China’s $1 trillion Belt and Road initiative may be the Asian exception that would come closest to some of the Gulf’s soft-power investments. Yet, the BRI, designed to alleviate domestic overcapacity by state-owned firms that are not beholden to shareholders’ short-term demands and/or geo-political gain, contributes to China’s domestic growth.

Asian nations have been able to manage investors’ expectations in an environment of relative political stability. By contrast, Saudi Arabia damaged confidence in its ability to diversify its oil-based economy when after repeated delays it suspended plans to list five per cent of its national oil company, Saudi Arabian Oil Company, or Aramco, in what would have been the world’s largest initial public offering.

To be sure, China is no less autocratic than the Gulf states, while Hindu nationalism in India fits a global trend towards civilisationalism, populism and illiberal democracy. What differentiates much of Asia from the Gulf and accounts for its economic success are policies that ensure a relatively stable environment. These policies are focused on social and economic enhancement rather than primarily on regime survival. That may be Asia’s lesson for Gulf rulers.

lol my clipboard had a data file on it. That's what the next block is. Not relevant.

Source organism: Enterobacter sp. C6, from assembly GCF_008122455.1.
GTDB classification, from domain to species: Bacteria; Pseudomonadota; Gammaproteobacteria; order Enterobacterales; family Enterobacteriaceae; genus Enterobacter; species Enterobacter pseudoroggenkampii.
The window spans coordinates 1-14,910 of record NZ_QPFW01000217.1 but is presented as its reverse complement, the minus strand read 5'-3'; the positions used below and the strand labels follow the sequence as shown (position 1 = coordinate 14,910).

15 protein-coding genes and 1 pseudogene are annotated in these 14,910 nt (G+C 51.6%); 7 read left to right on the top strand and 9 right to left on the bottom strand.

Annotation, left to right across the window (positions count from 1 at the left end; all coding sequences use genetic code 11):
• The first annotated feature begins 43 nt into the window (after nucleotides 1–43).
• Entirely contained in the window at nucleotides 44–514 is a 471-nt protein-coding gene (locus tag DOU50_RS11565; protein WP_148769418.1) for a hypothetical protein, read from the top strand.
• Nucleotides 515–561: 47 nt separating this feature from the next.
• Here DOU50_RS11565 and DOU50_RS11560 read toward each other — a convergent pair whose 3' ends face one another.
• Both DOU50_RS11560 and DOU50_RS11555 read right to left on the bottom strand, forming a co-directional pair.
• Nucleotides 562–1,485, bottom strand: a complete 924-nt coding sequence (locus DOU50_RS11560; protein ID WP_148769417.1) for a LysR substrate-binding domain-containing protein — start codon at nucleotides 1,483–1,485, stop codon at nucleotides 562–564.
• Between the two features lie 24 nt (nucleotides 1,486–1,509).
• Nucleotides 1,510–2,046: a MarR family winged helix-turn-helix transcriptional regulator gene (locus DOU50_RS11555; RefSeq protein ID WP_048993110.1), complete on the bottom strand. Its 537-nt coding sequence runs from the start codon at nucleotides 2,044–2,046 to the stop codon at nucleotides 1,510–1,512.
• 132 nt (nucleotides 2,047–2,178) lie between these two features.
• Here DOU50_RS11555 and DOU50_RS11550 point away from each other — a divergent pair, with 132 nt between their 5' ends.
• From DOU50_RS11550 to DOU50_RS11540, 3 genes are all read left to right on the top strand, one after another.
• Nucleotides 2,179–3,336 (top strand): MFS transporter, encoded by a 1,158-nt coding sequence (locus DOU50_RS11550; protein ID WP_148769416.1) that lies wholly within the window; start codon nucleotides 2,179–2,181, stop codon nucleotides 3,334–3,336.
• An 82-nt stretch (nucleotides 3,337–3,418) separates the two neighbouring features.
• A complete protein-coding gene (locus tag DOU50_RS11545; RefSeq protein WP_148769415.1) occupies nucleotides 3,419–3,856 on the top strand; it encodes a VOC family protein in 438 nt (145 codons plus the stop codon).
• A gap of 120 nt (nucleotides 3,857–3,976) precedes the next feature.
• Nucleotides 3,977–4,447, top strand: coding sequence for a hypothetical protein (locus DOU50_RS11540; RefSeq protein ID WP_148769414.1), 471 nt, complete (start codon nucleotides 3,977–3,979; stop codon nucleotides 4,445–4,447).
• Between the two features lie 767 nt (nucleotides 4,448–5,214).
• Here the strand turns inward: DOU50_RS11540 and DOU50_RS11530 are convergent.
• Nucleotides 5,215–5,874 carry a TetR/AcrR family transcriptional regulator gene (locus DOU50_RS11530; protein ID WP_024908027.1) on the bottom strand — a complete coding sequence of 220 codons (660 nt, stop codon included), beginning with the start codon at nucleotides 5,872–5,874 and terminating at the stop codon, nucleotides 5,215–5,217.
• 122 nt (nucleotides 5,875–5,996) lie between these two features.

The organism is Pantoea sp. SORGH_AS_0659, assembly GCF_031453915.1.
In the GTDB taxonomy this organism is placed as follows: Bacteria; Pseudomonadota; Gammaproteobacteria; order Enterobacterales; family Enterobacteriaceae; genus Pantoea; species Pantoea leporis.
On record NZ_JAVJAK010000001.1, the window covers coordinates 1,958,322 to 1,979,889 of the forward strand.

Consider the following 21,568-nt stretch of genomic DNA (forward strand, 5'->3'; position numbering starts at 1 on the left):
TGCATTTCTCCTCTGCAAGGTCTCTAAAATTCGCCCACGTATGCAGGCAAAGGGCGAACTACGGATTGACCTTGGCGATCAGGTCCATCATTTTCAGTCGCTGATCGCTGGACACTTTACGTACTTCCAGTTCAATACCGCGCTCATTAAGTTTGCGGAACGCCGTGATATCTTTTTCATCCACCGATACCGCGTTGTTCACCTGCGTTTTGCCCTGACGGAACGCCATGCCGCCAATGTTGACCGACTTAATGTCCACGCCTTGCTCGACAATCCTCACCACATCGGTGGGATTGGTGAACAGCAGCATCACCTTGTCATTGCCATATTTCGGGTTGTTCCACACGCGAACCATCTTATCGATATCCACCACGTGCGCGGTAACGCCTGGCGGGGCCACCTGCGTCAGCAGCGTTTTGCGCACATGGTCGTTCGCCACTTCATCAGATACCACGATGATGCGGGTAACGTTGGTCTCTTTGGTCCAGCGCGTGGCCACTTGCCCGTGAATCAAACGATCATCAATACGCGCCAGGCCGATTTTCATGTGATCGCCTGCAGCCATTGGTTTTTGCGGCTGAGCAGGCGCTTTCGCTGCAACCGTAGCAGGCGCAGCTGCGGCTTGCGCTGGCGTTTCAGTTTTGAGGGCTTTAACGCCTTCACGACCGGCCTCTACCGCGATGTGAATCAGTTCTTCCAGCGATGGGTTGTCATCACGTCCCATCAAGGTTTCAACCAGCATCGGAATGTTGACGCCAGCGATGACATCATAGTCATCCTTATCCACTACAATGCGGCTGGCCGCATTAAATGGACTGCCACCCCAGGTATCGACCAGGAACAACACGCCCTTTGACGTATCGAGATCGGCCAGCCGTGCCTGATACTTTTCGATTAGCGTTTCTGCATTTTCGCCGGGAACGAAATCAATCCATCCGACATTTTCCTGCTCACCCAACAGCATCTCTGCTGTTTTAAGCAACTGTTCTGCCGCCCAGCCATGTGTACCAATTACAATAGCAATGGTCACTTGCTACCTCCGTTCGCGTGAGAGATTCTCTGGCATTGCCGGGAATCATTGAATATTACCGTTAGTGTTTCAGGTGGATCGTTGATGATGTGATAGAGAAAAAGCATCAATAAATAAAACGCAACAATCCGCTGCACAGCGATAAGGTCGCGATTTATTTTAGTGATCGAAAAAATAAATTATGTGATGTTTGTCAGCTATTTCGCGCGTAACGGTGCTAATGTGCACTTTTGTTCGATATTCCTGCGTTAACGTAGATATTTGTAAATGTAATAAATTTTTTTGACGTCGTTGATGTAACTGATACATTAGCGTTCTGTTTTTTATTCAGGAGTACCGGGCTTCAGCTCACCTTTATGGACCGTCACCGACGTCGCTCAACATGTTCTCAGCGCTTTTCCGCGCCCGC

Author’s note: first published in Firstpost

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Ratcheting up tension: US designation of Revolutionary Guards risks escalation

Dr. James M. Dorsey

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The stakes in the Middle East couldn’t be higher.

Suspicion that the United States’ intent is to change the regime in Tehran rather than its officially stated goal of forcing Iran to curb its ballistic missile program and support for militias in Lebanon, Gaza and Yemen was heightened with this week’s decision to designate the Iranian Revolutionary Guards Corps (IRGC) as a terrorist organization.